Villagers called local heroes for saving survivors
Updated: 2011-07-28 07:22
By Wang Zhenghua (China Daily)
WENZHOU, Zhejiang - Residents in Shuang'ao village were praised as heroes for their volunteer efforts in rescuing injured passengers trapped in the wreckage of Saturday's deadly train collision.
The rescue work by authorities, in contrast, attracted questions and criticism.
Shortly after four carriages of a bullet train fell off a 15-meter-high viaduct following a rear-end collision, dozens of residents in this tiny village pitched in to help relocate victims to safe areas before professional rescuers arrived.
Among them was 58-year-old Gao Shengfu, who helped about 30 passengers out of danger with his fellow villagers - carrying them on their backs or delivering them on makeshift stretchers.
"There's wasn't much time to ponder," Gao said on Tuesday, holding his swollen left hand injured in the rescue. "It was dreadful to see the dead bodies and my mind was full of thoughts to get them out."
Chen Shangfeng, an employee of a small local workshop, saved at least three people by breaking the sealed windows with rocks in a carriage that was leaning vertically against the elevated bridge.
"They are double-pane windows, so it took a lot of effort," he said. After 10 minutes of powerful hammering, a lifesaving exit was opened for 14-year-old Zhang Dongyi and his grandparents. The trio suffered only minor scrapes.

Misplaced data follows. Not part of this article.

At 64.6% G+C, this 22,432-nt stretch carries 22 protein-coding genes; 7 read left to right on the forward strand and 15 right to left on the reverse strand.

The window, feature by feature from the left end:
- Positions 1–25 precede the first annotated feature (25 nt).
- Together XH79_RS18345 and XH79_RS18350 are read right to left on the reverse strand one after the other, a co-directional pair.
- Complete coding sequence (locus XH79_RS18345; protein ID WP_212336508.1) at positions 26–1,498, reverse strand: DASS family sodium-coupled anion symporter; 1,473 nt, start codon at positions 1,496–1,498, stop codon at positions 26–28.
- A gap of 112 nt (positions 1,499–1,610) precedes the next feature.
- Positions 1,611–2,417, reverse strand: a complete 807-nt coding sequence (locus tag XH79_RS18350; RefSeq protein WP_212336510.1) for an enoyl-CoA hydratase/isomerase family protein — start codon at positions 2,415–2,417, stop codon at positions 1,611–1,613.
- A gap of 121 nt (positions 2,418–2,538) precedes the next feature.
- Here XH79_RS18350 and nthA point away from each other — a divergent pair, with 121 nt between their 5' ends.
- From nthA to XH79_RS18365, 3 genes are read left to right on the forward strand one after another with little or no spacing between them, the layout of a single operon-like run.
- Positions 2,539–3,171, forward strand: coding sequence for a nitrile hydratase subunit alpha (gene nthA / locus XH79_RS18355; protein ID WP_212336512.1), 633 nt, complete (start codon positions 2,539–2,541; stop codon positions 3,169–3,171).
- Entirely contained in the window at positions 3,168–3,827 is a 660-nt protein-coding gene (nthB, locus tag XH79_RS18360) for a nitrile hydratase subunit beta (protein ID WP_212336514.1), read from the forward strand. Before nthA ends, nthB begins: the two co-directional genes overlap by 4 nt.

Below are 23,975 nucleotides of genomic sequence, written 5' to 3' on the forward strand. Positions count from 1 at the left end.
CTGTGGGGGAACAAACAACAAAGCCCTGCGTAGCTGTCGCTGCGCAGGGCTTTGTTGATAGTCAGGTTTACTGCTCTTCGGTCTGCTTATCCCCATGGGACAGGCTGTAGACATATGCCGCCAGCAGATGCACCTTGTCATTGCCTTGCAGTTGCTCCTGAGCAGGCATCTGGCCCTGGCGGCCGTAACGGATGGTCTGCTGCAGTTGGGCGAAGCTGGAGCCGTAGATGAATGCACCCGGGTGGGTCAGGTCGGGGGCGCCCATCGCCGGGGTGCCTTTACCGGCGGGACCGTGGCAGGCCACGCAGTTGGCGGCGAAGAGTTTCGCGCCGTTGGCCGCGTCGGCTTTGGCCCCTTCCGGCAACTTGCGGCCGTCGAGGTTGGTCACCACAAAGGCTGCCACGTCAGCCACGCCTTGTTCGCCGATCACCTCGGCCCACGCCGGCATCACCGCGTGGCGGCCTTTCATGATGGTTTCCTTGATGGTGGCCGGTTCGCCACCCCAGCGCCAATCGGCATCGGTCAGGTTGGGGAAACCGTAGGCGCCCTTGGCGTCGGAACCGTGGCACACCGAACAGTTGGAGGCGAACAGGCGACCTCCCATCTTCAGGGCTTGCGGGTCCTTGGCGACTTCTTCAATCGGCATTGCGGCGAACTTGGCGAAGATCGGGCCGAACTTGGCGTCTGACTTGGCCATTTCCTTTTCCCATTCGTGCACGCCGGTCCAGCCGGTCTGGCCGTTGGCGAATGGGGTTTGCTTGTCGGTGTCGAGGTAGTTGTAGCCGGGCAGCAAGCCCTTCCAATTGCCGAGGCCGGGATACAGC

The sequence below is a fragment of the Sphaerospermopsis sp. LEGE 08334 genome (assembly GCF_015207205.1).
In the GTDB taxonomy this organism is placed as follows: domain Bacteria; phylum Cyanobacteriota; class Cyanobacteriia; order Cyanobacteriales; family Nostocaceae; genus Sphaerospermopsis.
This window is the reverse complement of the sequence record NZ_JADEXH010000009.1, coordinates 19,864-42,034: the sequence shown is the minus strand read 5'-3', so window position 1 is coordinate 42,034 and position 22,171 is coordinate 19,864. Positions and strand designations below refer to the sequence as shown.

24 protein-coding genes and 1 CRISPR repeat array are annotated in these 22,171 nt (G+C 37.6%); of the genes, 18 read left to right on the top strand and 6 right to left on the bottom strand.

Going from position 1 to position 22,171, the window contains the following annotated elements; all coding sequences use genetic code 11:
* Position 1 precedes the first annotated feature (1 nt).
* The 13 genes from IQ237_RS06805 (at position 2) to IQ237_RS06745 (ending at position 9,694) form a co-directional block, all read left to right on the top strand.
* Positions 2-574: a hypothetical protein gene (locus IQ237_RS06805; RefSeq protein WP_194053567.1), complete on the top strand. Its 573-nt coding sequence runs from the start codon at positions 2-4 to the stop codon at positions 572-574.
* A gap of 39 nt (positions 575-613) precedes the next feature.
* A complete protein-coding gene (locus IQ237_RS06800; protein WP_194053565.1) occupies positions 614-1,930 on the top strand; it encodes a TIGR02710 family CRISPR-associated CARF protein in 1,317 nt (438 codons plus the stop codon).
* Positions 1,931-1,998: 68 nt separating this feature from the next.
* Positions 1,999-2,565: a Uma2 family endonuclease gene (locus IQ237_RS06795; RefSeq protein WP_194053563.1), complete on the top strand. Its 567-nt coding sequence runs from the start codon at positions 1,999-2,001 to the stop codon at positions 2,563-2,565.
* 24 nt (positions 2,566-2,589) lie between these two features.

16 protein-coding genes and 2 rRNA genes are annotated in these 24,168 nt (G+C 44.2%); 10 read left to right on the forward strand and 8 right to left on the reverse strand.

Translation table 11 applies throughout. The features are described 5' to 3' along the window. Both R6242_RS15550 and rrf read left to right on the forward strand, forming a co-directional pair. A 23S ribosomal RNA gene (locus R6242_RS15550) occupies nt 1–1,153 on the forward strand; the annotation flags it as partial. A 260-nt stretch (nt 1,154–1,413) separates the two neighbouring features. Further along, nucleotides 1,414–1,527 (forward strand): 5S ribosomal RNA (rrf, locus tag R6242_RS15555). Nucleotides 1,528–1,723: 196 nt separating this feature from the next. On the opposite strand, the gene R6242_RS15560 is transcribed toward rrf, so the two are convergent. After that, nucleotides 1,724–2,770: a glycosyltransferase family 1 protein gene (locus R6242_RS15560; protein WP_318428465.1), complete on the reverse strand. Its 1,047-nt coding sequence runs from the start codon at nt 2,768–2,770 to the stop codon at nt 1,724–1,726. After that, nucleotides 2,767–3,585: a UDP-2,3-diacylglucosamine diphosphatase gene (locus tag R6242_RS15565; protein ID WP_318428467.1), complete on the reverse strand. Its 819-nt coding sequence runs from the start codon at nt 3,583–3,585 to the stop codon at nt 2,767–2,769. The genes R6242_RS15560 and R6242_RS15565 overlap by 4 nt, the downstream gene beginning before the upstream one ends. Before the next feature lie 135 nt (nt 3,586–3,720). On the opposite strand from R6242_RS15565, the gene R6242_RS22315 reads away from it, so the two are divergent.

Wu Jiapan, who dragged three injured women and one man to safety, became a neighborhood hero. He was one of the first to dash into a wrecked carriage through a crack one meter wide, and used his mobile phone for light during his rescue efforts.
However, the rescue work carried out by the government and the Ministry of Railways was widely questioned and criticized.
Peng Bibo, head of the medical team of the China International Search and Rescue Team, told Beijing News the rescue work by the authorities "made mistakes".
"The first 72 hours after such accidents is the golden period to save lives. However, the rescuers gave up searching for survivors after too short a period of time," Peng was quoted as saying.
The rescue work for survivors was halted on Sunday morning, less than 24 hours after the accident happened at about 8:30 on Saturday night.
The fact that a 2-year-old girl named Xiang Weiyi was found alive in a damaged carriage on Sunday afternoon echoed Peng's comments on the rescue work.
According to an online video, Yang Feng, who lost four families members, including his wife and unborn child, asked: "Why was the girl rescued alive after the authorities said no signs of life were detected and rescue work was ordered to stop? If the rescue work had lasted longer, would there be a possibility that my wife could have been rescued alive?"
Traffic on the track where the collision happened resumed on Monday, while the detailed cause of the deadly accident that killed at least 39 people is still unclear.
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